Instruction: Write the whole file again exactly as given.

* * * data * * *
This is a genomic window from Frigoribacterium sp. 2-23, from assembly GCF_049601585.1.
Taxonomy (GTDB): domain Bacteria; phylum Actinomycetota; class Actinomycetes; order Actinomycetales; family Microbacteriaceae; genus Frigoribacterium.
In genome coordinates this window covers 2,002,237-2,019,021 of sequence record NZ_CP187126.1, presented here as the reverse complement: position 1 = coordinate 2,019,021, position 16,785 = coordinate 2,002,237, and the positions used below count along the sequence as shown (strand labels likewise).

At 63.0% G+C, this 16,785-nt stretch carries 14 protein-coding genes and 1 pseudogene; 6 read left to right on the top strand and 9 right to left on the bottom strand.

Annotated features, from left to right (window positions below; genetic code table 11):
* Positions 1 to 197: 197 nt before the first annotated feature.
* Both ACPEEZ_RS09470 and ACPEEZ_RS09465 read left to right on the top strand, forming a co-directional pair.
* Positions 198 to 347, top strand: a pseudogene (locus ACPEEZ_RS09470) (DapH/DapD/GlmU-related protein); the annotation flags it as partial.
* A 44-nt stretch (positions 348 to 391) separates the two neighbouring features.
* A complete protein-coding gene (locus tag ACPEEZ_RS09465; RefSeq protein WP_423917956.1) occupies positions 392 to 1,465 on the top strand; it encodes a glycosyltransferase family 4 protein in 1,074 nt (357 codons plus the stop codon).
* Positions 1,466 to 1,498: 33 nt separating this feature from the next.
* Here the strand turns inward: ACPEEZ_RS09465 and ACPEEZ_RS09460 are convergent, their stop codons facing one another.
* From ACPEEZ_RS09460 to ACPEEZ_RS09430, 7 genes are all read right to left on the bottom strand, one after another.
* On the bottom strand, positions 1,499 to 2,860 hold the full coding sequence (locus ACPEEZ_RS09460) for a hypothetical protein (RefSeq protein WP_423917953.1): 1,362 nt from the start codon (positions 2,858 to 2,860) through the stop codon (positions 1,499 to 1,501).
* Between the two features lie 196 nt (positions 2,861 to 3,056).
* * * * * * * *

This is a genomic window from Frigoribacterium sp. 2-23, from assembly GCF_049601585.1.
Taxonomy (GTDB): domain Bacteria; phylum Actinomycetota; class Actinomycetes; order Actinomycetales; family Microbacteriaceae; genus Frigoribacterium.
In genome coordinates this window covers 2,002,237-2,019,021 of sequence record NZ_CP187126.1, presented here as the reverse complement: position 1 = coordinate 2,019,021, position 16,785 = coordinate 2,002,237, and the positions used below count along the sequence as shown (strand labels likewise).

At 63.0% G+C, this 16,785-nt stretch carries 14 protein-coding genes and 1 pseudogene; 6 read left to right on the top strand and 9 right to left on the bottom strand.

Annotated features, from left to right (window positions below; genetic code table 11):
* Positions 1 to 197: 197 nt before the first annotated feature.
* Both ACPEEZ_RS09470 and ACPEEZ_RS09465 read left to right on the top strand, forming a co-directional pair.
* Positions 198 to 347, top strand: a pseudogene (locus ACPEEZ_RS09470) (DapH/DapD/GlmU-related protein); the annotation flags it as partial.
* A 44-nt stretch (positions 348 to 391) separates the two neighbouring features.
* A complete protein-coding gene (locus tag ACPEEZ_RS09465; RefSeq protein WP_423917956.1) occupies positions 392 to 1,465 on the top strand; it encodes a glycosyltransferase family 4 protein in 1,074 nt (357 codons plus the stop codon).
* Positions 1,466 to 1,498: 33 nt separating this feature from the next.
* Here the strand turns inward: ACPEEZ_RS09465 and ACPEEZ_RS09460 are convergent, their stop codons facing one another.
* From ACPEEZ_RS09460 to ACPEEZ_RS09430, 7 genes are all read right to left on the bottom strand, one after another.
* On the bottom strand, positions 1,499 to 2,860 hold the full coding sequence (locus ACPEEZ_RS09460) for a hypothetical protein (RefSeq protein WP_423917953.1): 1,362 nt from the start codon (positions 2,858 to 2,860) through the stop codon (positions 1,499 to 1,501).
* Between the two features lie 196 nt (positions 2,861 to 3,056).